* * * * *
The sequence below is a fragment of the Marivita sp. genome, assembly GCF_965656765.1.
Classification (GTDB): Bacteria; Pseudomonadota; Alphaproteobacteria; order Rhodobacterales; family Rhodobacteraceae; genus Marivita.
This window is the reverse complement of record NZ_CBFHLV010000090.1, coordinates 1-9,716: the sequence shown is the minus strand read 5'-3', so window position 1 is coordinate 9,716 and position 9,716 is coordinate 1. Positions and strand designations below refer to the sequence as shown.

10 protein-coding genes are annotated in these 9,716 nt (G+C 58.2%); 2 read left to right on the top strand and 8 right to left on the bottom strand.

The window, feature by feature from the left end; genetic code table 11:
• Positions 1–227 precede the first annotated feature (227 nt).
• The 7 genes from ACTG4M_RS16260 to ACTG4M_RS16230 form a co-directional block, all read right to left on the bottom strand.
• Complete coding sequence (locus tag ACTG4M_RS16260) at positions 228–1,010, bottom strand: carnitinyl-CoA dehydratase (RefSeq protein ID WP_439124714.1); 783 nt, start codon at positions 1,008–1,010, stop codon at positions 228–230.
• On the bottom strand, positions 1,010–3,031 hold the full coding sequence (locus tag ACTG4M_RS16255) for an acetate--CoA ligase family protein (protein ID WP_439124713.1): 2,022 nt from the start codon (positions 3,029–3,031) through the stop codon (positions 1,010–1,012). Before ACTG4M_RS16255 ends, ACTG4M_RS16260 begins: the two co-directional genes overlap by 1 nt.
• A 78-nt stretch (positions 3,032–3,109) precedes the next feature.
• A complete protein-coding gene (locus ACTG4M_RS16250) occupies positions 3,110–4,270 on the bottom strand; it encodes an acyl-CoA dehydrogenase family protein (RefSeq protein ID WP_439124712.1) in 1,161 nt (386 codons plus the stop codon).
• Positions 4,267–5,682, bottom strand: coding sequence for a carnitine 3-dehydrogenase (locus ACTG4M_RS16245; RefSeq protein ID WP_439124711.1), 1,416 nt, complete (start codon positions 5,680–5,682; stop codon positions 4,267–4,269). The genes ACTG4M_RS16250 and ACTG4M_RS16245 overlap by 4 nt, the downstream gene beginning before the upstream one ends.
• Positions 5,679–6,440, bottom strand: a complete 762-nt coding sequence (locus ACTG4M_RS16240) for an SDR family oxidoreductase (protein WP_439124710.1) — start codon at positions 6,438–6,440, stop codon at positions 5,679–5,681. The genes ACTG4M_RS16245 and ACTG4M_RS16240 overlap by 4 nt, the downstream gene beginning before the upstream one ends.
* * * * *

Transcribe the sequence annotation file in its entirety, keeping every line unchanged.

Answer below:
The sequence below is a fragment of the Marivita sp. genome, assembly GCF_965656765.1.
Classification (GTDB): Bacteria; Pseudomonadota; Alphaproteobacteria; order Rhodobacterales; family Rhodobacteraceae; genus Marivita.
This window is the reverse complement of record NZ_CBFHLV010000090.1, coordinates 1-9,716: the sequence shown is the minus strand read 5'-3', so window position 1 is coordinate 9,716 and position 9,716 is coordinate 1. Positions and strand designations below refer to the sequence as shown.

10 protein-coding genes are annotated in these 9,716 nt (G+C 58.2%); 2 read left to right on the top strand and 8 right to left on the bottom strand.

The window, feature by feature from the left end; genetic code table 11:
• Positions 1–227 precede the first annotated feature (227 nt).
• The 7 genes from ACTG4M_RS16260 to ACTG4M_RS16230 form a co-directional block, all read right to left on the bottom strand.
• Complete coding sequence (locus tag ACTG4M_RS16260) at positions 228–1,010, bottom strand: carnitinyl-CoA dehydratase (RefSeq protein ID WP_439124714.1); 783 nt, start codon at positions 1,008–1,010, stop codon at positions 228–230.
• On the bottom strand, positions 1,010–3,031 hold the full coding sequence (locus tag ACTG4M_RS16255) for an acetate--CoA ligase family protein (protein ID WP_439124713.1): 2,022 nt from the start codon (positions 3,029–3,031) through the stop codon (positions 1,010–1,012). Before ACTG4M_RS16255 ends, ACTG4M_RS16260 begins: the two co-directional genes overlap by 1 nt.
• A 78-nt stretch (positions 3,032–3,109) precedes the next feature.
• A complete protein-coding gene (locus ACTG4M_RS16250) occupies positions 3,110–4,270 on the bottom strand; it encodes an acyl-CoA dehydrogenase family protein (RefSeq protein ID WP_439124712.1) in 1,161 nt (386 codons plus the stop codon).
• Positions 4,267–5,682, bottom strand: coding sequence for a carnitine 3-dehydrogenase (locus ACTG4M_RS16245; RefSeq protein ID WP_439124711.1), 1,416 nt, complete (start codon positions 5,680–5,682; stop codon positions 4,267–4,269). The genes ACTG4M_RS16250 and ACTG4M_RS16245 overlap by 4 nt, the downstream gene beginning before the upstream one ends.
• Positions 5,679–6,440, bottom strand: a complete 762-nt coding sequence (locus ACTG4M_RS16240) for an SDR family oxidoreductase (protein WP_439124710.1) — start codon at positions 6,438–6,440, stop codon at positions 5,679–5,681. The genes ACTG4M_RS16245 and ACTG4M_RS16240 overlap by 4 nt, the downstream gene beginning before the upstream one ends.